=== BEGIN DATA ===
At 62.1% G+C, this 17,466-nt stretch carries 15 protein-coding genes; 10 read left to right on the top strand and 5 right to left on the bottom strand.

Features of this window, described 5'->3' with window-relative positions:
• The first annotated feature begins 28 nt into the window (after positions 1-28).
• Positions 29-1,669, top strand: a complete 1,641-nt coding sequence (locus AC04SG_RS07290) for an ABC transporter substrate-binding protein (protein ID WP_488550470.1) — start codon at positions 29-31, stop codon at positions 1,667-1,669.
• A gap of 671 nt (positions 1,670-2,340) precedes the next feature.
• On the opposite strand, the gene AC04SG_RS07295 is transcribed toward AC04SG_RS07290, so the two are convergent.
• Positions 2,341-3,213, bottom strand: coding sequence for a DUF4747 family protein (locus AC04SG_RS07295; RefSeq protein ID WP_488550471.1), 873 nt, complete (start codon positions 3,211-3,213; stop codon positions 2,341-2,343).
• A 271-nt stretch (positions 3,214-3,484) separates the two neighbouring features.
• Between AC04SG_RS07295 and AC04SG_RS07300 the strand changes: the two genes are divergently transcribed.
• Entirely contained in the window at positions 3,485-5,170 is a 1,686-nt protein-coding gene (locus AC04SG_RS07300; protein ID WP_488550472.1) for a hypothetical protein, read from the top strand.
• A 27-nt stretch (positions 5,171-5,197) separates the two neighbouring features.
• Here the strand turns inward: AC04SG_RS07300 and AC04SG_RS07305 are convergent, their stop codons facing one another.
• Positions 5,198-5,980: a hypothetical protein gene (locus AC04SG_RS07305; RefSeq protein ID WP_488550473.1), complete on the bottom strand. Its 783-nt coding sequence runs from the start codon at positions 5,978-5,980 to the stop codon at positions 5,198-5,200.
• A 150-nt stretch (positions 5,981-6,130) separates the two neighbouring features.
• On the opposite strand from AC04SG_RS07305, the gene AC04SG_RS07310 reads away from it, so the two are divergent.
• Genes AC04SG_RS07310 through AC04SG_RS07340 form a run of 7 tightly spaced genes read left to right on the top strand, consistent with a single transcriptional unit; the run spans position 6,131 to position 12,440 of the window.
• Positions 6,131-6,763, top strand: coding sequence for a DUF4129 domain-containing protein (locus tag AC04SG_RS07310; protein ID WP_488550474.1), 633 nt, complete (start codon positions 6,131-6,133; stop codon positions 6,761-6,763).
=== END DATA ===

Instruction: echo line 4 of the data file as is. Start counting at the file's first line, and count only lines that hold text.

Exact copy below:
• Positions 29-1,669, top strand: a complete 1,641-nt coding sequence (locus AC04SG_RS07290) for an ABC transporter substrate-binding protein (protein ID WP_488550470.1) — start codon at positions 29-31, stop codon at positions 1,667-1,669.